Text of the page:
That would mean that my poor little finger, assuming it has to make that round trip 1500 times during a simple edit and would have to travel a total distance of 30,000 inches during a simple edit. Multiply that by 25 weddings a year and that's a grand total of 750,000 or ALMOST 12 MILES!
Wait, there's more. Consider that my hand weighs about 1 pound. I would be lifting my 1 pound hand about 37,500 times over those 25 weddings meaning I would be lifting in excess of 18 tons of weight over a wedding season just doing my image edit! Whoever said wedding photography isn't hard work;~)
With most of the kidding aside, you can see that it makes much more sense to just hover the index finger on the 1 key, hitting it for any image we wish to keep. We can move through all the images at a rate of about 800 images/hour. Once the image editing I filter to all the 1 Star selected images. We review the selections and tweak them where necessary.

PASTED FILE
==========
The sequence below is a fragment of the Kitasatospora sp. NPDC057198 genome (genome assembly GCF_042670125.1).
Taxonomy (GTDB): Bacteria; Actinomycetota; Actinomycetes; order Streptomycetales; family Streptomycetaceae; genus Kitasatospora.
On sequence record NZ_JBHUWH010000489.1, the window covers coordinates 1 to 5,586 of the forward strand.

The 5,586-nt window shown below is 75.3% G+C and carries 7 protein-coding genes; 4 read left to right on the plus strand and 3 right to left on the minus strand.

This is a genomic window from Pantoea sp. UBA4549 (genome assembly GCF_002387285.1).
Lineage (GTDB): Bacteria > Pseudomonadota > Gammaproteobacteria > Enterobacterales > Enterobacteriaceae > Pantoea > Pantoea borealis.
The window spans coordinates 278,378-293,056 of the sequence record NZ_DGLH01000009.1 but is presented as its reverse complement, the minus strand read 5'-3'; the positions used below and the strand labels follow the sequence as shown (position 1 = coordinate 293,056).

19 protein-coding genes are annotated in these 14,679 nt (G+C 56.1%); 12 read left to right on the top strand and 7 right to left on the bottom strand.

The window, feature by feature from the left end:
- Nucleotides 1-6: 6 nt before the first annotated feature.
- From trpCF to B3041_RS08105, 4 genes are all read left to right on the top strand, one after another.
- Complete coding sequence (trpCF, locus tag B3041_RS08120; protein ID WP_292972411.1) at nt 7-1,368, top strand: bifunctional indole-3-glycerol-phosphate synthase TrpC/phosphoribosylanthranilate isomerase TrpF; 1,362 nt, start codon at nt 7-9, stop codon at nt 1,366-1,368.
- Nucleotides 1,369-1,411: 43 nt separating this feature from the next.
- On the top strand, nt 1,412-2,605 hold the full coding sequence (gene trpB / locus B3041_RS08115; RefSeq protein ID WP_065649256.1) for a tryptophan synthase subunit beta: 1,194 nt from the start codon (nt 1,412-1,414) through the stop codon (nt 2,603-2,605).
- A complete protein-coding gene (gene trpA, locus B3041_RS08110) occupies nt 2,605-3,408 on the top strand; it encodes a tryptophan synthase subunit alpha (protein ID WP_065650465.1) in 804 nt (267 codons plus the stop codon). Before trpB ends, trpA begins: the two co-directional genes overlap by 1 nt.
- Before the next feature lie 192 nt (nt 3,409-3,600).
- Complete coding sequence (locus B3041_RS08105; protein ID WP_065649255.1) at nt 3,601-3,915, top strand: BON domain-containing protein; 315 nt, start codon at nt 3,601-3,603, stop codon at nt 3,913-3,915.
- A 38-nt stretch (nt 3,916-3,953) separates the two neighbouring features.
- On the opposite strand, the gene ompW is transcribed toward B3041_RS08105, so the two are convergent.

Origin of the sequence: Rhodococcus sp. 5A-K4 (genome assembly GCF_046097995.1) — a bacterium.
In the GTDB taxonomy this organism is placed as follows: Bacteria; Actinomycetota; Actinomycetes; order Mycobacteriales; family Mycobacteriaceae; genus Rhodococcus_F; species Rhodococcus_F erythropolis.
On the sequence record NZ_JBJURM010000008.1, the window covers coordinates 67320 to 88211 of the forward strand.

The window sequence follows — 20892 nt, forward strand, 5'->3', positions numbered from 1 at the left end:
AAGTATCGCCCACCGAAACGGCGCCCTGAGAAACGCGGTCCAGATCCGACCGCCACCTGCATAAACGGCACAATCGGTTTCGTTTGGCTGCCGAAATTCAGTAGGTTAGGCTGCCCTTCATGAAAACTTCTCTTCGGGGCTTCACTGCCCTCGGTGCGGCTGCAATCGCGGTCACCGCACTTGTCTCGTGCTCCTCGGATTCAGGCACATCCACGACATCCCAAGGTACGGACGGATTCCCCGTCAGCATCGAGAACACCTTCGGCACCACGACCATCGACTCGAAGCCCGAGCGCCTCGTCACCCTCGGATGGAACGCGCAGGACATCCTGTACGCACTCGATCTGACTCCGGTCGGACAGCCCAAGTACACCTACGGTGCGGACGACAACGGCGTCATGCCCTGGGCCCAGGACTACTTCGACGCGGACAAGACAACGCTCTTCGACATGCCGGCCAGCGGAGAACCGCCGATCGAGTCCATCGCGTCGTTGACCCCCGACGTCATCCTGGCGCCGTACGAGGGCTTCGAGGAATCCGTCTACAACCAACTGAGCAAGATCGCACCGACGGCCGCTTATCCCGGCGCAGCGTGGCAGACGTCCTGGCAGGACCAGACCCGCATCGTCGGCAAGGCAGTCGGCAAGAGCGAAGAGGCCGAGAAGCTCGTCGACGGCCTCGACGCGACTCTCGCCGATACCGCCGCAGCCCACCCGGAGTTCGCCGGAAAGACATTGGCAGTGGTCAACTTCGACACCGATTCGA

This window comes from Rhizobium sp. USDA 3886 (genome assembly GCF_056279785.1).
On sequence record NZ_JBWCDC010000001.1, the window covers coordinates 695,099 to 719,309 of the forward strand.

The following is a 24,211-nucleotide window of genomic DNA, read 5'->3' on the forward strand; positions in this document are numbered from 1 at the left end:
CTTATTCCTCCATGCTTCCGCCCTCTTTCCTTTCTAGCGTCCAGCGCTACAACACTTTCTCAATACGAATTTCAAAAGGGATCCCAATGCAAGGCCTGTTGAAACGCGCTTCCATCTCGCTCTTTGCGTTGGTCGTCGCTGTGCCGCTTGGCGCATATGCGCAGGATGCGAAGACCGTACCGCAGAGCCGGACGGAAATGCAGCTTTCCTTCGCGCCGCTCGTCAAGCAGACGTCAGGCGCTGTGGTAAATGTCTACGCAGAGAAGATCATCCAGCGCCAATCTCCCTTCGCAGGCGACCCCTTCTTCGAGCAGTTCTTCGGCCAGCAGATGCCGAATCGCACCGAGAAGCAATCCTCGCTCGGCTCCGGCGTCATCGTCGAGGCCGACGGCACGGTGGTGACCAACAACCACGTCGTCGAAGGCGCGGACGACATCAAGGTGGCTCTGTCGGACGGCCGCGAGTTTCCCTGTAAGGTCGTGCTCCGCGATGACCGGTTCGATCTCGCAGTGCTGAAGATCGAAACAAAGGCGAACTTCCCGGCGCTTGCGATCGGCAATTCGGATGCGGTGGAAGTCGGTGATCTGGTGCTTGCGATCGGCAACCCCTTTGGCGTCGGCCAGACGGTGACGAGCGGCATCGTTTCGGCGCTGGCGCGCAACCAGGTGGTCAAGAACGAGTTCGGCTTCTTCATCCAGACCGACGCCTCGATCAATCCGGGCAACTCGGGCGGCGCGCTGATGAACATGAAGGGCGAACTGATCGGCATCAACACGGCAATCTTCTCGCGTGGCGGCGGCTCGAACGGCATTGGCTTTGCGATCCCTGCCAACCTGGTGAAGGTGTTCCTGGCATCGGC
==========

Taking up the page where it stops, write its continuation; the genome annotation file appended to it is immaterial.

Next, we switch to Grid view, select all the images, create a new Collection and name it "1 - Presentation". With the numerical designation, this Collection will float to the top of the list of all eventual categorized collections. Lightroom first sorts numerically and then alphabetically. All the selected images are then simply put into the new Collection. Please note, the "Virtual Copy" box is left unchecked.
Next, while still in Grid view we move through all the images, and while holding down the Ctrl key, select about 75-100 of my favorites. With these images selected, I click the Collections panel, create a "2 - B&Ws" collection, and add the selected images as "Virtual Copies". Why? Because I'm going to change them to B&W images. The easiest way to do that is to just de-saturate the images and boast the Fill Light just a bit - that will make them look great.
I like to show B&W images because that is still a hot item for our clients and showing them easily leads the sales discussion to our B&W products. Next we are going to need to get the tweaked B&W images into the "1 - Presentation" collection.